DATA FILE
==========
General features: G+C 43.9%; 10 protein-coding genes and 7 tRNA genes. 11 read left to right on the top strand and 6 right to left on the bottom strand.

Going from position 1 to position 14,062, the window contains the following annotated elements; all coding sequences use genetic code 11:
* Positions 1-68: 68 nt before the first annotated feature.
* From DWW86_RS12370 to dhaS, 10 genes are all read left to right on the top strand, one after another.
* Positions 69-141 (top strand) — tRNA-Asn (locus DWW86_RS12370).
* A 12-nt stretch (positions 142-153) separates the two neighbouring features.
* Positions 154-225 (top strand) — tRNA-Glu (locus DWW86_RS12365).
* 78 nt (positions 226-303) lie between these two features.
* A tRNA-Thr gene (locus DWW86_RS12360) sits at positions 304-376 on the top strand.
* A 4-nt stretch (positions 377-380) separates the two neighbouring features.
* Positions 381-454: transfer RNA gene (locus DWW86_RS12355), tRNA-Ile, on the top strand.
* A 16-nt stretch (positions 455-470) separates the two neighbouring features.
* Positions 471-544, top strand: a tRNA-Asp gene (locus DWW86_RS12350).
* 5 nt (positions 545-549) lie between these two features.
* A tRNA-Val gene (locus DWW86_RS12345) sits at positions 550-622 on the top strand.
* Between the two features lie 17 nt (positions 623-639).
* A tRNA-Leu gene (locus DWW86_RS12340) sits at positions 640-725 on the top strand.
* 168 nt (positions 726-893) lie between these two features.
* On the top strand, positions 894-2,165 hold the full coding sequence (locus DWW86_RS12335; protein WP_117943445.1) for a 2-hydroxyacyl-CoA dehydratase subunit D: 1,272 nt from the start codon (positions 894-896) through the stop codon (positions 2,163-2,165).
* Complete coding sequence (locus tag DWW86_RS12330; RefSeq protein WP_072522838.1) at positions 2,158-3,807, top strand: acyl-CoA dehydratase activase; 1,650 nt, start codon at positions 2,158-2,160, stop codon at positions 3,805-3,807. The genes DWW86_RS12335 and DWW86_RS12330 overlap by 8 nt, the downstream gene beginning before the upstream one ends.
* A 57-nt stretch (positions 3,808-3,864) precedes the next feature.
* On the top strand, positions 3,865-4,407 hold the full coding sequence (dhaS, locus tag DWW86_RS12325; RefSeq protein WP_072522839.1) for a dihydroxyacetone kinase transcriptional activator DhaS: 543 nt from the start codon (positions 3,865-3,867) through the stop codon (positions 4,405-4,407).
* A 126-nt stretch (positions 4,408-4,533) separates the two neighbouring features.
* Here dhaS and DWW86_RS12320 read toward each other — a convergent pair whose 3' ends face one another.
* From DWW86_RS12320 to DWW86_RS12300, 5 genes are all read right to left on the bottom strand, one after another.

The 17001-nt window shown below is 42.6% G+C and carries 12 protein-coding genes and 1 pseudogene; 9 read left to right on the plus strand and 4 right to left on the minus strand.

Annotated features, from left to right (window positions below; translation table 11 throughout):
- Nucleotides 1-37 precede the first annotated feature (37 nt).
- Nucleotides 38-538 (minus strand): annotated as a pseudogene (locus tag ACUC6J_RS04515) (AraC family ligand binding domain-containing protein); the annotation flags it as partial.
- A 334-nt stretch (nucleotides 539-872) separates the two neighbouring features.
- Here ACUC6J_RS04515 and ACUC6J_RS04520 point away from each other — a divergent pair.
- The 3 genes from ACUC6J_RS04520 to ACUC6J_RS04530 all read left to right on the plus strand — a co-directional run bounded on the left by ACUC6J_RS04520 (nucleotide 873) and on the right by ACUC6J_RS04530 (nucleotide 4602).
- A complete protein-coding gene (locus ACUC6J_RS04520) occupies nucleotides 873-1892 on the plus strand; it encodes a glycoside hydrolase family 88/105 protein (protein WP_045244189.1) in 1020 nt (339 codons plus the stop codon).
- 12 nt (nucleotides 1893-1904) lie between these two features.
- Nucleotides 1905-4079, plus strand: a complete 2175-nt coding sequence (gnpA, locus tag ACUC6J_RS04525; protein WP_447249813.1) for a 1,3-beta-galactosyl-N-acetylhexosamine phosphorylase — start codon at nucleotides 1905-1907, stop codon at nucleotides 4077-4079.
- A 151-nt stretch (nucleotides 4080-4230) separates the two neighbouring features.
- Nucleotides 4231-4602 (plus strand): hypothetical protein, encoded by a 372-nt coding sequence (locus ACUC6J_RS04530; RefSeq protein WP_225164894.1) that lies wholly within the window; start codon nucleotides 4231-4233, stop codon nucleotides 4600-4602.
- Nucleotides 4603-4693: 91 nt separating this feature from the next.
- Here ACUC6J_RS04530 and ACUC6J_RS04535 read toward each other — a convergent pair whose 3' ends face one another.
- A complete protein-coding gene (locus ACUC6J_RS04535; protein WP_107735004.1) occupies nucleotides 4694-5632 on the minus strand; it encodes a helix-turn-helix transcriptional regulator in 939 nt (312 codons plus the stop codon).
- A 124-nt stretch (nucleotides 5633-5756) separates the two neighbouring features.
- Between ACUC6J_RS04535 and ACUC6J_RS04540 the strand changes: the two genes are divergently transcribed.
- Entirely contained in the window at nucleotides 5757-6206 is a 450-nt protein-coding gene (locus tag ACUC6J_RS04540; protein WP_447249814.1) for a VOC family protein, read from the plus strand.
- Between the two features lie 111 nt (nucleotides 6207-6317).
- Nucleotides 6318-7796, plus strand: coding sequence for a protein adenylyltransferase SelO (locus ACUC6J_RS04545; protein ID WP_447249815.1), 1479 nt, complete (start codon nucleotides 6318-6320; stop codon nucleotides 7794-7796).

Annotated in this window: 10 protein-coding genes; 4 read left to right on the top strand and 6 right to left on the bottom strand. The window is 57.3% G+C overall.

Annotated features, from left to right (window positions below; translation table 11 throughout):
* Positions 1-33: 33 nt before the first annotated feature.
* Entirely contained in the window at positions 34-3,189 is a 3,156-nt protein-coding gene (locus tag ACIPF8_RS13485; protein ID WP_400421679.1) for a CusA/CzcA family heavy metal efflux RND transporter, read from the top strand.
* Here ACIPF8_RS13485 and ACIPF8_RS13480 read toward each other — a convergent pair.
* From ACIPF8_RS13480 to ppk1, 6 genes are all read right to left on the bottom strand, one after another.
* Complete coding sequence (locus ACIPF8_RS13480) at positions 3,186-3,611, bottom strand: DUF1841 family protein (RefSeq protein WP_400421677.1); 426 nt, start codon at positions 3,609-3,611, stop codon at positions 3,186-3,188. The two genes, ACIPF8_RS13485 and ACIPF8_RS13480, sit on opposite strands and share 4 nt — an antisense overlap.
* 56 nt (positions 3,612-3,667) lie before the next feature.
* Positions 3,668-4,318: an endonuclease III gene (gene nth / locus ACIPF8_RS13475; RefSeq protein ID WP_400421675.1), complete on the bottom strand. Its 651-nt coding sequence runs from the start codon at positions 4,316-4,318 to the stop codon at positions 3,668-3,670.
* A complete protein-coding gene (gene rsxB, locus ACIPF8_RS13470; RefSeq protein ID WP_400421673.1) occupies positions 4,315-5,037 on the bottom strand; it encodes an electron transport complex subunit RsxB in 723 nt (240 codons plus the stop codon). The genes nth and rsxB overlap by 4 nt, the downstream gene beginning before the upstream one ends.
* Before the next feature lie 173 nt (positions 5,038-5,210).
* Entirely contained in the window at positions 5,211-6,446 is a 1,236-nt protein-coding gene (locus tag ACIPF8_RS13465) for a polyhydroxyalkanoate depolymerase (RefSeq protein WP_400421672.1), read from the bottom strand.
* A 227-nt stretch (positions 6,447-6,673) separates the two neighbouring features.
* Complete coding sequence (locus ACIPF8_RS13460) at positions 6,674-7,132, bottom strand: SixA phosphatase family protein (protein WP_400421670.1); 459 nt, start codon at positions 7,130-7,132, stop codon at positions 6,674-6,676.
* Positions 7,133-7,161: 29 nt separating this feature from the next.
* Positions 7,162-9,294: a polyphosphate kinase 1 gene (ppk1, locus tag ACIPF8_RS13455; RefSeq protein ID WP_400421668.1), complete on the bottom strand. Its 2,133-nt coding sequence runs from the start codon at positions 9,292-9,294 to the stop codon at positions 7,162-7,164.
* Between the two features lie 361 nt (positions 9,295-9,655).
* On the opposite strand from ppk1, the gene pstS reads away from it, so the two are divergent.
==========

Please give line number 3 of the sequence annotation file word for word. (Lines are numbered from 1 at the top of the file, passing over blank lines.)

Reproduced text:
* Positions 1-68: 68 nt before the first annotated feature.